Background: Up until now ferroptosis is only partially understood. However, the importance of cellular suicide has already been impressively documented by research concerning apoptosis, the first identified cell death pathway, which has been explored by far more comprehensively throughout the last decades than ferroptosis. Moreover, ferroptosis appears to play a key role in cancer and in cell demise in response to oxidative stress (e.g. in neurons). Previously, only a few essential molecules, such as glutathione peroxidase 4 (GPX4), have been implicated in the ferroptotic process.

Original publications:

Doll, S. et al. (2016): Acsl4 Dictates Ferroptosis Sensitivity by Shaping Cellular Lipid Composition. Nature Chemical Biology, doi: 10.1038/nchembio.2239 http://www.nature.com/nchembio/journal/vaop/ncurrent/full/nchembio.2239.html

Kagan, VE. et al. (2016): Oxidized Arachidonic and Adrenic PEs Navigate Cells to Ferroptosis. Nature Chemical Biology, doi: 10.1038/nchembio.2238 http://www.nature.com/nchembio/journal/vaop/ncurrent/full/nchembio.2238.html

The Helmholtz Zentrum München, the German Research Center for Environmental Health, pursues the goal of developing personalized medical approaches for the prevention and therapy of major common diseases such as diabetes and lung diseases. To achieve this, it investigates the interaction of genetics, environmental factors and lifestyle. The Helmholtz Zentrum München is headquartered in Neuherberg in the north of Munich and has about 2,300 staff members. It is a member of the Helmholtz Association, a community of 18 scientific-technical and medical-biological research centers with a total of about 37,000 staff members. http://www.helmholtz-muenchen.de/en

Rising life expectancy is causing an increase in age-related, but also sociological and environmental, influences on the genes. The Institute of Developmental Genetics (IDG) examines these changes in genetic material. In the Mouse Genetics group, genetic animal models are developed to investigate various diseases. These models are analyzed in the Disease Modelling research group in order to identify gene functions and cell processes and evaluate the influence of the environment and aging processes. The group focuses on the examination of neurological and psychiatric diseases. http://www.helmholtz-muenchen.de/idg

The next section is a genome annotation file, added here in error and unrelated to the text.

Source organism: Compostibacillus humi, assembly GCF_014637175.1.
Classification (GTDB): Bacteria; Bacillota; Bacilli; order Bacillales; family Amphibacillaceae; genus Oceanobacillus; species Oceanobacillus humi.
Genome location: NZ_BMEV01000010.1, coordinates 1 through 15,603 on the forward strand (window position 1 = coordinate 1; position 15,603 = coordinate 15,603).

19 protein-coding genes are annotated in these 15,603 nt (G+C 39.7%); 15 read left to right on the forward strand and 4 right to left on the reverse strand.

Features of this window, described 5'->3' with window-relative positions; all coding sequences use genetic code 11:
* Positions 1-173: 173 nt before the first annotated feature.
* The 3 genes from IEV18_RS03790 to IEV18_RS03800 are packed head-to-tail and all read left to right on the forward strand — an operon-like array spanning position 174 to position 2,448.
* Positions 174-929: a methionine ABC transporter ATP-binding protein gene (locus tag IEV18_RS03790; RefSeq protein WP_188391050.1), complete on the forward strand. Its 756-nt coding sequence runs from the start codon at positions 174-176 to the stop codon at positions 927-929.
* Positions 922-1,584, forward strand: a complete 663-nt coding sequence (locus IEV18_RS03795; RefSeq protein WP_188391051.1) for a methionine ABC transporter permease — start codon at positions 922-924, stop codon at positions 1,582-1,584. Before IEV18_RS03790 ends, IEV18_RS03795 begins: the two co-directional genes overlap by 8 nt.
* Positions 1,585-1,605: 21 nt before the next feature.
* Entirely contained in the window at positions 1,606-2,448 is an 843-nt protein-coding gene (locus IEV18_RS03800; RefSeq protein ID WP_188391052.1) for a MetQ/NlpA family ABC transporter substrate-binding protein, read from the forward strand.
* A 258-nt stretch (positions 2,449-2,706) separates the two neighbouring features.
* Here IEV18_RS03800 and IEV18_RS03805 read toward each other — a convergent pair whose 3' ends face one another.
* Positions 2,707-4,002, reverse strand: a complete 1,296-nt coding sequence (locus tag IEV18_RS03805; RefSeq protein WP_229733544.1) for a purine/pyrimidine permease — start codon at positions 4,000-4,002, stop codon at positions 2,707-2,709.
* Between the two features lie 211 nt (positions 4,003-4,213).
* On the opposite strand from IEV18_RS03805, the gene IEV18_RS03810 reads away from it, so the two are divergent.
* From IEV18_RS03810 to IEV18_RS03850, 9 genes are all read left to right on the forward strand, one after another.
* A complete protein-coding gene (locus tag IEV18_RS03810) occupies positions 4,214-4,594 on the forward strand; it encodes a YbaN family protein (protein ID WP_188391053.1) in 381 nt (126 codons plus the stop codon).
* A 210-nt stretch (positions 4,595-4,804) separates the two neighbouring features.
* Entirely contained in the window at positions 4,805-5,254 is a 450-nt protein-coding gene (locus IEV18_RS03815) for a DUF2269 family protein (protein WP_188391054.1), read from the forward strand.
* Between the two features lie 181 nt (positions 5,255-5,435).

The Institute of Human Genetics (IHG) at the Helmholtz Zentrum München and the Technical University of Munich: The Institute is concerned with identifying genes associated with disease and characterizing their functions. The main aim of the research projects is to develop disease-related genetic variation in humans and mice as well as to develop chromosome analysis techniques and new methods for dealing with specific issues in the sphere of pre- and post-natal diagnostics and tumor cytogenetics. http://www.helmholtz-muenchen.de/ihg

The research objective of the Institute of Experimental Genetics (IEG) is to elucidate the causes and pathogenesis of human diseases. Due to its prominent role in interdisciplinary and international consortia, the IEG is a global leader in the systemic study of mouse models for human diseases and the elucidation of involved genes. The main focus is on metabolic diseases such as diabetes. The IEG is part of the Helmholtz Diabetes Center (HDC). http://www.helmholtz-muenchen.de/ieg

The Institute of Pathology (PATH) contributes to the identification and characterization of molecular mechanisms and pathways, which are relevant for disease development and progression. We endeavor to understand the interplay between environment and genetic, and to identify novel targets for therapeutic intervention. http://www.helmholtz-muenchen.de/path

Contact for the media: Department of Communication, Helmholtz Zentrum München - German Research Center for Environmental Health, Ingolstädter Landstr. 1, 85764 Neuherberg - Tel. +49 89 3187 2238 - Fax: +49 89 3187 3324 - E-mail: presse@helmholtz-muenchen.de

Scientific Contact at Helmholtz Zentrum München: Dr. Marcus Conrad, Helmholtz Zentrum München - German Research Center for Environmental Health, Institute of Developmental Genetics, Ingolstädter Landstr. 1, 85764 Neuherberg - Tel. +49 89 3187 4608, E-mail: marcus.conrad@helmholtz-muenchen.de